>Reduced-sugar jams and a GIVEAWAY!

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 As a thank-you for reading, I’m giving away a jar of this delicious jam, plus a surprise baked good to spread it on! To enter, leave a comment telling me about your best improvised recipe, and check back on Friday for the winner!

If you like to can your own jams and preserves, you may, like me, be aghast at the amount of sugar you quickly go through in putting up your spreads. Most pectin requires a certain amount of sugar to gel, and some recipes don’t even use pectin, but have you boil the fruit until it reaches the gelling point (220˚ at sea level). 

There is another way. Pomona’s Universal Pectin uses calcium to cause the pectin to gel. If I were more of a sciencey person, I would explain to you how this works, but I use words like “sciencey” so obviously I’m not. What I know is that this calcium magic allows you, the consumer, to use lower amounts of sugar or even other sweeteners in your recipes. The informative guide sheet included in each box of pectin also gives clear instructions on how to develop your own preserves recipes. I recently put on my big girl pants and did just that. I was inspired by this article on “Bachelor Jam”, which is simply fruit and sugar layered in a crock, covered with a high-proof alcohol, and let to sit. As tempting as that sounds, I wanted something with a lower ABV (alcohol by volume) percentage. Some kiwis were getting soft, the ancient triple sec in the fridge needed to be used up, and thus, Bachelorette Jam!
Bachelorette Jam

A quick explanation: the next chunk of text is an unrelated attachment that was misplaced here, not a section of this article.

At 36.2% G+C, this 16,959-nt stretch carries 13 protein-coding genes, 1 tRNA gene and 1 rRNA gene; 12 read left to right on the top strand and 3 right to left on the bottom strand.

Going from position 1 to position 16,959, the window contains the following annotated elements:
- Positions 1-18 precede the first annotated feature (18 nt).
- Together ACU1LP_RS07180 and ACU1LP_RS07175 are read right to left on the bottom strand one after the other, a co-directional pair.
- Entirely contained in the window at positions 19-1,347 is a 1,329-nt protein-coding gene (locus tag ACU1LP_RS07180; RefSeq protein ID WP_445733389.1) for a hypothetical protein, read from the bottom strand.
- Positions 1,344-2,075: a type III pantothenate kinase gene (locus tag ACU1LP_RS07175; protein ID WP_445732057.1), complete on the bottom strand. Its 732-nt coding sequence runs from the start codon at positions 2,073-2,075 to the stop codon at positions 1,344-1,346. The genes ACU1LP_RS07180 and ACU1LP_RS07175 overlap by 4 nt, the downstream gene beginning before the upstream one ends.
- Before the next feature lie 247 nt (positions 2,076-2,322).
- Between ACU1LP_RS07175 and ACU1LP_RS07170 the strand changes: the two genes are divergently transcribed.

You don’t need to worry about peeling the fruits (except kiwi). After everything had simmered for a while and gotten soft, I ran it all through my Foley food mill, but if you don’t have a food mill, you could just chop everything really small to begin with, or blend it after some simmering. I like the applesauce-like texture a food mill makes.  

1 pint blueberries
2 kiwis, peeled
1 1/2 apples
1/2 nectarine
1 pear
1 peach
zest and juice of 1 orange
lemon juice
1 c honey
Pomona’s Universal pectin and prepared calcium water
1/2 c triple sec
Prepare your jars and bring the jars and rings to a boil. Let them simmer while you make the jam. Soak the lids in a bowl of very hot water.
Wash the fruit. Dice into approximate 1/2″ pieces and measure. For each cup of fruit add 1 Tablespoon of lemon juice. (I had 6 cups of fruit.) Stir the lemon juice and all the fruit together in a deep and wide pot. Bring to a simmer and let simmer with a lid on until the fruits are soft. Put through a food mill, or blend in a blender or food processor. Return to the pot. (I dumped the stuff left in the food mill back in, as it was pretty broken down, but you can discard it if you wish.) Stir in 1 teaspoon of prepared calcium powder per cup of fruit.
Stir 3 teaspoons of pectin powder into the honey. Bring the fruit to a boil (212˚) and let boil while stirring in the pectin-honey. Stir vigorously and let cook for two minutes to dissolve the pectin. Return to a boil and remove from heat. Stir in the triple sec.
Pour the jam into the prepared jars to within 1/4″ of top. Remove the air bubbles with a chopstick or small spatula, and adjust headspace as needed. Wipe the rims, apply the lids, and screw the ring on until hand-tight. Put the filled jars back into the water bath and return it to a boil. Once it starts boiling again, process for ten minutes. Lift the jars straight up out of the boiling water and let cool. Remove the rings, check the seal, wipe the jars, and store with the rings off. Don’t forget to date and label your lids!

Makes 7 half-pint jars

Since this recipe has so many ingredients, I made pretty labels so I remember all the kinds of fruit. I found many great options here; for this recipe, I used Martha Stewart’s fruit labels, customized in Pages.

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